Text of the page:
Monday, March 10, 2014

Reading 2012


What I read in 2012, 31 books in all:

"A Place Of My Own" Michael Pollan. 5 stars. Boy can he write! A stunning account of building and architecture.
"Infidel" Ayaan Hirsi Ali. 5 stars. Wow. Eye-opening. Shocking. More than a little worrying! Compulsory reading.

"Sarah Thornhill" by Kate Grenville. 4 stars. So much tragedy. A beautifully but starkly crafted of a history we all share.
"I Can Jump Puddles" Alan Marshall. 4 stars. He rides! What a tough kid.
"The Liveship Traders" series by Robin Hobb. 4 stars. Pirates! Magic ships! Dragons! A rich world with great characters.
"Mockingjay" Suzanne Collins. 4 stars. War. Twisted humanity. The horror!
"The Last American Man" Elizabeth Gilbert. 4 stars. A fascinating insight into an extraordinary man. He is one messed up dude though!
"Master & Commander" Patrick O'Brian. 4 stars. Indulgent nautical terms, absurd wartime gentility, daring and dorky.

"The Painted Man" by Peter V Brett. 3.5 stars. Simply written, but a good premise and gripping tale. Demons and heroes!
"Pandora's Star" by Peter Hamilton. 3.5 stars. A touch long-winded but has some cool future tech ideas and a big bang of a finish.
"For the Term of his Natural Life" Marcus Clarke. 3.5*. Harrowing and relentlessly tragic. Plot a little too contrived.
"The Hunger Games" by Suzanne Collins. 3.5 stars. Twisted. Un-put-down-able.
"The Street Sweeper" Elliot Perlman. 3.5 stars. Very well told stories of the Holocaust and being black in America, but too convenient.
"Catching Fire" Suzzane Collins. 3.5 stars. A worthy sequel, and not as predictable as it could have been.
"Reframe" Eric Knight. 3.5 stars. Simple really: a widening of perspective can reveal solutions. Reaffirms bottom-up action.
"I Heard The Owl Call My Name" Margaret Craven. 3.5 stars. Paints the feeling of a Canadian Indian village beautifully, full of deep sad ...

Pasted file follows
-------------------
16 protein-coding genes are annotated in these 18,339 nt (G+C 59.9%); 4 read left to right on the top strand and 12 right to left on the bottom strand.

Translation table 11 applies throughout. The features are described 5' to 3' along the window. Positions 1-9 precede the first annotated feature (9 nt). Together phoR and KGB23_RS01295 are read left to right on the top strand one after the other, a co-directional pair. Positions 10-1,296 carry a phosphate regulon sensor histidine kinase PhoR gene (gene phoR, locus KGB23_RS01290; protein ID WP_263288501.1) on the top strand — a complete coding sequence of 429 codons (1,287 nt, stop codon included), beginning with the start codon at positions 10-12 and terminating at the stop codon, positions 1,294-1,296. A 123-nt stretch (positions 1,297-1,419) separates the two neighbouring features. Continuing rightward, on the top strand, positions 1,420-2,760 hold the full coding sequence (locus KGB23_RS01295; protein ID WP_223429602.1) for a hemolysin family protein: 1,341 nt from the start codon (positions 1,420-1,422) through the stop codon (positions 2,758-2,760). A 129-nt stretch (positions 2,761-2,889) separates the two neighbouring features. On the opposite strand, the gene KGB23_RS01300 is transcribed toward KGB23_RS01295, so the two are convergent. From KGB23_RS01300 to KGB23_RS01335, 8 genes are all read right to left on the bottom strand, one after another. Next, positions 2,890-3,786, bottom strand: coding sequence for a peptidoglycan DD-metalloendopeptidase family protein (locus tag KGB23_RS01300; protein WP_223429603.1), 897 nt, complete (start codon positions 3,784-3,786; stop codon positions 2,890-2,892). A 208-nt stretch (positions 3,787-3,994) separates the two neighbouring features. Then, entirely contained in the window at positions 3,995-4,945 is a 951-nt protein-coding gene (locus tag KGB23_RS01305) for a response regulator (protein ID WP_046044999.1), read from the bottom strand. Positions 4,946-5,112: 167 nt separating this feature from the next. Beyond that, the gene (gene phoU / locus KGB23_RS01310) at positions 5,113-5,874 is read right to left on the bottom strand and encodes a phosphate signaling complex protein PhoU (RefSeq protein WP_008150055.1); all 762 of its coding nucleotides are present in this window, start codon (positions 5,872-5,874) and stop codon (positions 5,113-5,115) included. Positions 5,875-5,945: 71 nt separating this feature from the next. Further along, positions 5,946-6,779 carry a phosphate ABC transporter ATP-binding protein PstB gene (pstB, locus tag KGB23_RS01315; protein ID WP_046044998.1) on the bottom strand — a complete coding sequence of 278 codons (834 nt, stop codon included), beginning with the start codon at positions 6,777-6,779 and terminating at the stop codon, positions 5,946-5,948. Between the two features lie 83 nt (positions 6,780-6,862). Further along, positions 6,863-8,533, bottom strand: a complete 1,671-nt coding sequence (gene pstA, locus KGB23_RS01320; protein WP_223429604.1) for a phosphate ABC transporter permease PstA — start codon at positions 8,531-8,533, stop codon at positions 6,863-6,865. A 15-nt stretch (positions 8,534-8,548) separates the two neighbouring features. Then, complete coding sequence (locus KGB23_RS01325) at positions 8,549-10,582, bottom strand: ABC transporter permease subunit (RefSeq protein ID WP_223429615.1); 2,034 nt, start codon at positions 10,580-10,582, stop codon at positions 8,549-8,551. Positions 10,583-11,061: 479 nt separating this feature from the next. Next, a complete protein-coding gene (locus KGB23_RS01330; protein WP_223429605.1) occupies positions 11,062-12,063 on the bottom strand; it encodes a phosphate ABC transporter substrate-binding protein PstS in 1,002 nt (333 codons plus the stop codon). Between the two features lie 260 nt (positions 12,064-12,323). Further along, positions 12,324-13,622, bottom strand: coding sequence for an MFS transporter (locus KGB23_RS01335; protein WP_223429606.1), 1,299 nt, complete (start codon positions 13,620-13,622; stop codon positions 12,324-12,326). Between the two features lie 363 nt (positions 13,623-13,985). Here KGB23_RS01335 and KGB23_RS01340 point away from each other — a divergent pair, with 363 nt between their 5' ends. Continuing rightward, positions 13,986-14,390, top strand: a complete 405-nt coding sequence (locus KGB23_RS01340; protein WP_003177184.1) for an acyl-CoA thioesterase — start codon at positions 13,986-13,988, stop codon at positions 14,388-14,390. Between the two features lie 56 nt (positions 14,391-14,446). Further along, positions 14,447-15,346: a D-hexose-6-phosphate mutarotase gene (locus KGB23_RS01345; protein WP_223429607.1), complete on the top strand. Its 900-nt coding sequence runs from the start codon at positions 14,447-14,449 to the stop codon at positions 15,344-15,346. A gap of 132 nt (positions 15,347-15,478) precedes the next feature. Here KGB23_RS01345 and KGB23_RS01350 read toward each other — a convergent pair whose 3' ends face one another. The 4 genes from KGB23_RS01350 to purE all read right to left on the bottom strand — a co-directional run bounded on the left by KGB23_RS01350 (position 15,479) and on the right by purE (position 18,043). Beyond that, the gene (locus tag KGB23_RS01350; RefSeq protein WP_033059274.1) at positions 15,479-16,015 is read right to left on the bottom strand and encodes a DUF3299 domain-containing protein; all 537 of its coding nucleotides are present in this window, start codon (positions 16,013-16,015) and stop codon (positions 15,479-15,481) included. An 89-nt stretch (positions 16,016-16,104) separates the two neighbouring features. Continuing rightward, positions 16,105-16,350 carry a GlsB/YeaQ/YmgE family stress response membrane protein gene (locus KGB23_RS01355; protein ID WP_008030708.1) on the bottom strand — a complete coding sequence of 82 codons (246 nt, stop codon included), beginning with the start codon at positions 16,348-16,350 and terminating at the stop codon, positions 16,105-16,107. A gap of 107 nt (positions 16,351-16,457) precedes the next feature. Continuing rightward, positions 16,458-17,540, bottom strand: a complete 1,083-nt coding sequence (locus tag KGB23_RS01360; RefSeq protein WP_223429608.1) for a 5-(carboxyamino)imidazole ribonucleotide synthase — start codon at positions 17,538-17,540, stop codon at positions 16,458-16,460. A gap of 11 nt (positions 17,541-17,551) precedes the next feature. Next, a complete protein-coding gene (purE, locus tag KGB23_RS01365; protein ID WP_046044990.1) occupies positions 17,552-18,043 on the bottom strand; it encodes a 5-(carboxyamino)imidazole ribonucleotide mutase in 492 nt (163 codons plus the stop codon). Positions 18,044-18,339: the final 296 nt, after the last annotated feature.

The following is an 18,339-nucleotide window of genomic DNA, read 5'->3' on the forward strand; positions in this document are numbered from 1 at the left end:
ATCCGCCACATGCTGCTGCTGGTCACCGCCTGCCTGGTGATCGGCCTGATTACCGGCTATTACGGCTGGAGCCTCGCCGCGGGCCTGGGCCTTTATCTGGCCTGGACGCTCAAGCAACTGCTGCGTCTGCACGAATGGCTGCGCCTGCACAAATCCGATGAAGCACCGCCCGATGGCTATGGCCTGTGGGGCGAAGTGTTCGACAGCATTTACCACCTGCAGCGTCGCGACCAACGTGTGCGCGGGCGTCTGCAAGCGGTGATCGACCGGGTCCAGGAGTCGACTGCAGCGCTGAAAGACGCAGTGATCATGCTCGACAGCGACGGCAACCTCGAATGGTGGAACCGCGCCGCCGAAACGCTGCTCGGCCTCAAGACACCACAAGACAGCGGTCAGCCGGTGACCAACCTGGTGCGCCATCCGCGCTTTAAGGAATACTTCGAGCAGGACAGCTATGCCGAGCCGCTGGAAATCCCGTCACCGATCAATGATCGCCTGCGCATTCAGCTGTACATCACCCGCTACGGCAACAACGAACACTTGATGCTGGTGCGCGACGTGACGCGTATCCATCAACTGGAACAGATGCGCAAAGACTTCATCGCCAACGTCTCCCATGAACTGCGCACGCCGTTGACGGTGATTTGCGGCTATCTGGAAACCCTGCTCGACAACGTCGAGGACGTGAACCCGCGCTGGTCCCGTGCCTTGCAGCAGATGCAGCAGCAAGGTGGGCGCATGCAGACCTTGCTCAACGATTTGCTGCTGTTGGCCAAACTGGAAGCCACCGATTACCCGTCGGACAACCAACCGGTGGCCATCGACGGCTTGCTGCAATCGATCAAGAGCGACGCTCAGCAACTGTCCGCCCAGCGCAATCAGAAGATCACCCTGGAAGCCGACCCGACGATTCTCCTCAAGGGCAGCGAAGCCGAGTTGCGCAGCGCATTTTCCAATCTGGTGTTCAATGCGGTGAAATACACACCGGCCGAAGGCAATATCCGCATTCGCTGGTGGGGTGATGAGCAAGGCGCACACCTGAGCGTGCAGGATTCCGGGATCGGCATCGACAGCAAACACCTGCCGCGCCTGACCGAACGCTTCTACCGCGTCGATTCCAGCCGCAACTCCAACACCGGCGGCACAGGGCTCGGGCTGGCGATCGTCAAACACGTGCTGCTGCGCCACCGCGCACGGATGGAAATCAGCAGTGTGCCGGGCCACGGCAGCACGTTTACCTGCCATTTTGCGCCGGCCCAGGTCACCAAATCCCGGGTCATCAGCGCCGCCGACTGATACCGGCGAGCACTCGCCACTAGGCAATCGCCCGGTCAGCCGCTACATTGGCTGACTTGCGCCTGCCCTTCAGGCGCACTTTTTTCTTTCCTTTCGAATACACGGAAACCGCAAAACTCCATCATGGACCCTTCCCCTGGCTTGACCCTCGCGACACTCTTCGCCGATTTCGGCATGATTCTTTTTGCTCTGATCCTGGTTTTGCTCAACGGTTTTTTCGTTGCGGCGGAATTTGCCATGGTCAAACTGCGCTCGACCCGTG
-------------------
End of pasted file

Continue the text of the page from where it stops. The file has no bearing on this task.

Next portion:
"Biggest Estate on Earth" Bill Gammage. 3.5 stars. A great realisation of how dramatically Aboriginals shaped Australia.
"Rain Wild Chronicles" Robin Hobb. 3.5 stars. Simpler style but still sucked me in. Third book added a few plot lines. Have to wait for ...
"Second Nature" Michael Pollan. 3.5 stars. Some excellent chapters on nature and culture, and the philosophy of gardening. But others drag.
"All The Pretty Horses" Cormac McCarthy. 3.5 stars. Languid.
"The Left Hand of Darkness" Ursula LeGuin. 3.5 stars. Some great ideas and well executed, but lacking in engaging characters.

"The Desert Spear" Peter Brett. 3 stars. A passable sequel that covers a lot of the same ground and doesn't progress the story much.
"Little Women" by Louisa May Alcott. 3 stars. Sometimes just a little too wholesome and moralistic. But touching nonetheless!
"Paddy Clarke Ha Ha Ha" Roddy Doyle. 3 stars. Never quite connected with this.
"Eat Pray Love" Liz Gilbert. 3 stars. An enjoyable and varied read, a lot of which I could relate to.
"The Ways of the Bushwalker" Melissa Harper. 3 stars. A moderately interesting, occasionally suprising, history of bushwalking in Aus.
"The Comfort of Men" Dennis Altman. 3 stars. A pleasant insight into gay life, but in a secessionist Tasmania!
"The 100 Year Old Man Who Climbed Out The Window And Disappeared" Jonas Jonasson. 3 stars. Amusing, if rather absurd.

"We Want Real Food" Graham Harvey. 2.5 stars. Alarming expose of the dramatic fall in the mineral content of foods. Not rigourous.
"The Wild Shore" Kim Stanley Robinson. 2.5 stars. Dubious premise, poorly told.

"Organic Manifesto" Maria Rodale. 1 star. Poorly informed, simplistic understanding of food systems. Unconvincing and disappointing.

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